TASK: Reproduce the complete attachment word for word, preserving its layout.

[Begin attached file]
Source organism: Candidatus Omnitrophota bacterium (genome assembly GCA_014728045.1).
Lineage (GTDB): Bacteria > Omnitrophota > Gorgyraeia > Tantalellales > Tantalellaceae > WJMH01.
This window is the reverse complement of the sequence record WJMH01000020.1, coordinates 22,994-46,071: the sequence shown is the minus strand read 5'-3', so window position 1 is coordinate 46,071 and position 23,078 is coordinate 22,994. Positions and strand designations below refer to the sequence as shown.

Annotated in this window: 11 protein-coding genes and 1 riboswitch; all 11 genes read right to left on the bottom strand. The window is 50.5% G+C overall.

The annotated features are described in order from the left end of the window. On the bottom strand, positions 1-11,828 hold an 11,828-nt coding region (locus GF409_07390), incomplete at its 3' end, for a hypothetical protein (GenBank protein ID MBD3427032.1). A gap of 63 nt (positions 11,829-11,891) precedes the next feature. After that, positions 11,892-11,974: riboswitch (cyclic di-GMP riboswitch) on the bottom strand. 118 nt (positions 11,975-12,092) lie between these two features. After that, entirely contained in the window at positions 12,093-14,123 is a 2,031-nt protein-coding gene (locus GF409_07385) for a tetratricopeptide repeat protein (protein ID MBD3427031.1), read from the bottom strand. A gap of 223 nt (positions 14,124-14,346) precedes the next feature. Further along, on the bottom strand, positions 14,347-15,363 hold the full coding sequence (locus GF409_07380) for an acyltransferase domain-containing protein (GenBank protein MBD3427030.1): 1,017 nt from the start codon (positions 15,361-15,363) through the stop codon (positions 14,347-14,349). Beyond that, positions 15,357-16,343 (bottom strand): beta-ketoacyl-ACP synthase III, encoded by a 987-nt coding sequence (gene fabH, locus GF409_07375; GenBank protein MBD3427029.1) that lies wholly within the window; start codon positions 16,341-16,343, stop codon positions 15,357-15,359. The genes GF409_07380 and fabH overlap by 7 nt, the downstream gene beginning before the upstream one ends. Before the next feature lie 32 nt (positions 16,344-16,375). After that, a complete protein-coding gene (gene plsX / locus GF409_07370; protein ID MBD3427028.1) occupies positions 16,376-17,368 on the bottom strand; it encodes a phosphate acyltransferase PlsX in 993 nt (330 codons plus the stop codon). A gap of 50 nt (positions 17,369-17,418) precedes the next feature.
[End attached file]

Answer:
Source organism: Candidatus Omnitrophota bacterium (genome assembly GCA_014728045.1).
Lineage (GTDB): Bacteria > Omnitrophota > Gorgyraeia > Tantalellales > Tantalellaceae > WJMH01.
This window is the reverse complement of the sequence record WJMH01000020.1, coordinates 22,994-46,071: the sequence shown is the minus strand read 5'-3', so window position 1 is coordinate 46,071 and position 23,078 is coordinate 22,994. Positions and strand designations below refer to the sequence as shown.

Annotated in this window: 11 protein-coding genes and 1 riboswitch; all 11 genes read right to left on the bottom strand. The window is 50.5% G+C overall.

The annotated features are described in order from the left end of the window. On the bottom strand, positions 1-11,828 hold an 11,828-nt coding region (locus GF409_07390), incomplete at its 3' end, for a hypothetical protein (GenBank protein ID MBD3427032.1). A gap of 63 nt (positions 11,829-11,891) precedes the next feature. After that, positions 11,892-11,974: riboswitch (cyclic di-GMP riboswitch) on the bottom strand. 118 nt (positions 11,975-12,092) lie between these two features. After that, entirely contained in the window at positions 12,093-14,123 is a 2,031-nt protein-coding gene (locus GF409_07385) for a tetratricopeptide repeat protein (protein ID MBD3427031.1), read from the bottom strand. A gap of 223 nt (positions 14,124-14,346) precedes the next feature. Further along, on the bottom strand, positions 14,347-15,363 hold the full coding sequence (locus GF409_07380) for an acyltransferase domain-containing protein (GenBank protein MBD3427030.1): 1,017 nt from the start codon (positions 15,361-15,363) through the stop codon (positions 14,347-14,349). Beyond that, positions 15,357-16,343 (bottom strand): beta-ketoacyl-ACP synthase III, encoded by a 987-nt coding sequence (gene fabH, locus GF409_07375; GenBank protein MBD3427029.1) that lies wholly within the window; start codon positions 16,341-16,343, stop codon positions 15,357-15,359. The genes GF409_07380 and fabH overlap by 7 nt, the downstream gene beginning before the upstream one ends. Before the next feature lie 32 nt (positions 16,344-16,375). After that, a complete protein-coding gene (gene plsX / locus GF409_07370; protein ID MBD3427028.1) occupies positions 16,376-17,368 on the bottom strand; it encodes a phosphate acyltransferase PlsX in 993 nt (330 codons plus the stop codon). A gap of 50 nt (positions 17,369-17,418) precedes the next feature.